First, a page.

Search for a design key or a collection of design keys that satisfy the design properties specified by the arguments. This function implements the core algorithms of the planor package.

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`factors` |
an object of class |

`nlevels` |
see |

`block` |
see |

`ordered` |
see |

`hierarchy` |
see |

`model` |
a list of model-estimate pairs of formulae, typically an
output from |

`estimate` |
see |

`listofmodels` |
see |

`resolution` |
see |

`nunits` |
a scalar giving the total number of units in the design |

`base` |
an optional additive formula to specify the basic factors. See Note. |

`max.sol` |
maximum number of solutions before exit. |

`randomsearch` |
a |

`verbose` |
a |

The methods implemented in planor rely on a decomposition
of the design search according to prime numbers. The prime numbers
involved are those that decompose the numbers of levels of the
factors. For example, if all factors have 2, 4, or 8 levels, then the
number of units must be a power of 2 and the only prime number
involved is 2. This is called the *symmetric* case. But if at
least one factor has 6 levels, or if factor *A* has 2 levels and
factor *B* has 3 levels, then the number of units must be the
product of a power of 2 by a power of 3. In this case the search is
automatically decomposed into one for prime 2 and one for prime
3. This is called the *asymmetric* case.

In the symmetric case with prime *p*, a regular factorial design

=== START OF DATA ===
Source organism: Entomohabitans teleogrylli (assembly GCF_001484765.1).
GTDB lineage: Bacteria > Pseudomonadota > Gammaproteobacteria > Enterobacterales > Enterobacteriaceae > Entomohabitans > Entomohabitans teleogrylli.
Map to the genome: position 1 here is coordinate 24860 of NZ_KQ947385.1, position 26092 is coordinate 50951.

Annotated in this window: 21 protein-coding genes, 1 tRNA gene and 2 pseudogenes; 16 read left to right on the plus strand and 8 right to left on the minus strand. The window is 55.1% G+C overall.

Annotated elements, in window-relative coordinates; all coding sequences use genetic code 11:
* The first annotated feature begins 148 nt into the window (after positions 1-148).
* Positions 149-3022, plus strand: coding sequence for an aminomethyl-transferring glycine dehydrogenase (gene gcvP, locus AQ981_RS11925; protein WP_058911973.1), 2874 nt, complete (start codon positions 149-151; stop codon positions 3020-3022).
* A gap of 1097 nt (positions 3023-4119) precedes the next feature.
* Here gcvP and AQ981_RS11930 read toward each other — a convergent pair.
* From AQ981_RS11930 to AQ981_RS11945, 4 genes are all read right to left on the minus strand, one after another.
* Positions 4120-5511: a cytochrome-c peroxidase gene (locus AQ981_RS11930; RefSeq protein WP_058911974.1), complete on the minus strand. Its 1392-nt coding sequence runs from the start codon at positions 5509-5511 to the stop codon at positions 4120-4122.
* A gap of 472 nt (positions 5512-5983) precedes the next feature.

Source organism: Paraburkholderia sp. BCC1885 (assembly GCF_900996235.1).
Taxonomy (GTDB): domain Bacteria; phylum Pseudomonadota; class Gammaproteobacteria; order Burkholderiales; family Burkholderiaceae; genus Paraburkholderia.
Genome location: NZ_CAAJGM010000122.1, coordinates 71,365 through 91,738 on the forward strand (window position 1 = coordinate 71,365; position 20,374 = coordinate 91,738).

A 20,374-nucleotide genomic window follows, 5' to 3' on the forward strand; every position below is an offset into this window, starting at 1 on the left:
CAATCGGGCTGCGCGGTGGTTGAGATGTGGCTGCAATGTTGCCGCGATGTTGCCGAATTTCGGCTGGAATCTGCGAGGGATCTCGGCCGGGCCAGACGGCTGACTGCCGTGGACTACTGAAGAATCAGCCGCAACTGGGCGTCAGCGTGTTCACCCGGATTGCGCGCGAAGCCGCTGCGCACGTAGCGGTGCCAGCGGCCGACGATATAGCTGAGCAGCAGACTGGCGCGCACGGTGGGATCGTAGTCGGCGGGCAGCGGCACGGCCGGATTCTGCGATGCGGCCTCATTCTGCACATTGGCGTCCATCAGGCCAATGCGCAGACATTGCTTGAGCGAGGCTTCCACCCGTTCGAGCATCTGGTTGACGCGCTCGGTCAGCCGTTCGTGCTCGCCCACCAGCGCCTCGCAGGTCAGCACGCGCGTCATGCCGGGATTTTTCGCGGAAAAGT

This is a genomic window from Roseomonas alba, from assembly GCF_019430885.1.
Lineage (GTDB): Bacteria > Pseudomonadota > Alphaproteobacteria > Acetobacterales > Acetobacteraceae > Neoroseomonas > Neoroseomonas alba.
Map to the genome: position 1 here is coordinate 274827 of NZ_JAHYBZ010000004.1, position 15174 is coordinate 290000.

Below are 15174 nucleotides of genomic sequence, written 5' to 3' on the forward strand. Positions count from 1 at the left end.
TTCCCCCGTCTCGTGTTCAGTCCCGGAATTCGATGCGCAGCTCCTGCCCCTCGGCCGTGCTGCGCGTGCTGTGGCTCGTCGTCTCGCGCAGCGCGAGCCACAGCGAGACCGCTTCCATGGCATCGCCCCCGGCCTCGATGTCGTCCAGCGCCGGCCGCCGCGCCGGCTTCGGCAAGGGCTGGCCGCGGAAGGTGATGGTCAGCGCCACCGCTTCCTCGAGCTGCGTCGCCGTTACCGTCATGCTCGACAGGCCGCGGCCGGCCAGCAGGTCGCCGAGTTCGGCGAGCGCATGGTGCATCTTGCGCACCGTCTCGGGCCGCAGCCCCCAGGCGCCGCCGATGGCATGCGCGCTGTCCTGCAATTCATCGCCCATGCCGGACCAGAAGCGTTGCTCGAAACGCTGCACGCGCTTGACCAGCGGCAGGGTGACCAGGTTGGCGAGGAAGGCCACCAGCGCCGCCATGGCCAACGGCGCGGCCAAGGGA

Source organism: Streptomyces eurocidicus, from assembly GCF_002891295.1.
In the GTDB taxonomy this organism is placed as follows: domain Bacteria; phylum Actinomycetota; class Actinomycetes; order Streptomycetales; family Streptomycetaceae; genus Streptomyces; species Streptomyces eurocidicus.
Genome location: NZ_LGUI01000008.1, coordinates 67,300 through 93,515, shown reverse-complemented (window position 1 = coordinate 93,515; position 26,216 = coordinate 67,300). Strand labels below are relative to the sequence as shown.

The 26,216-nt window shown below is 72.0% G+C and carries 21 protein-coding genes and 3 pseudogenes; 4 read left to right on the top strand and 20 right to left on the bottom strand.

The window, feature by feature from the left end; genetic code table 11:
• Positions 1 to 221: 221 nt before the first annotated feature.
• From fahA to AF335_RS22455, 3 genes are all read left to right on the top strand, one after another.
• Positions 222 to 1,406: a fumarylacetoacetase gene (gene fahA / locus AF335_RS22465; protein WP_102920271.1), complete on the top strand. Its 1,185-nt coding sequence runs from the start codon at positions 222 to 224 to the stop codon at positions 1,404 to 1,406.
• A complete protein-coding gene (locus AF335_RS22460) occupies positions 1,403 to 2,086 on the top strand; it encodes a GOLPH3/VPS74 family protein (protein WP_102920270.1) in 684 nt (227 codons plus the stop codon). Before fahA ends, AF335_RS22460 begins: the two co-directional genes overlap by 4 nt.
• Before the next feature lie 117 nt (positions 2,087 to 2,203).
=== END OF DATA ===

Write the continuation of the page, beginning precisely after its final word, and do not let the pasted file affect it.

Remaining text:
requires a single key matrix of integers modulo *p*. In the
asymmetric case, it requires one key matrix per prime. In
planor, key matrices are stored in objects of class
`keymatrix`

. The lists made of one key matrix per
prime are called design keys. They are stored in objects of class
`designkey`

.

The function `planor.designkey`

essentially searches for
design keys that satisfy the user specifications. For technical
reasons, however, its output can take two different forms: either an
object of class `listofkeyrings`

or an object of
class `listofdesignkeys`

. The function
`planor.designkey`

detects automatically which case
applies. In the first case (*independent case*), the key matrix
solutions can be searched independently between primes and they are
stored in objects of class `listofkeyrings`

. The
second case (*recursive case*) occurs exceptionnally. In that
case the search cannot be independent between primes and so the
different solutions are directly stored in a list of class
`listofdesignkeys`

.

An object of class `listofkeyrings`

in most
cases. Otherwise, i.e in recursive cases, an object of class
`listofdesignkeys`

.

The `nunits`

argument is compulsory except if the `base`

argument is used. When both arguments are missing, the program stops and
it gives the size that would be required by a full factorial
design. When only `nunits`

is missing, the number of units is
given by the product of the numbers of levels of the base
factors.

The `base`

formula must be an additive formula involving a
subset of factors, called the basic factors. Using the `base`

argument ensures that the design solutions will include the full
factorial design for the basic factors. This option can speed up
the search because it restricts the domain to be explored by the search
algorithm.

Monod, H. and Bouvier, A.

`planor.factors`

, `planor.model`

, and
the classes `designfactors`

,
`listofkeyrings`

,
`listofdesignkeys`

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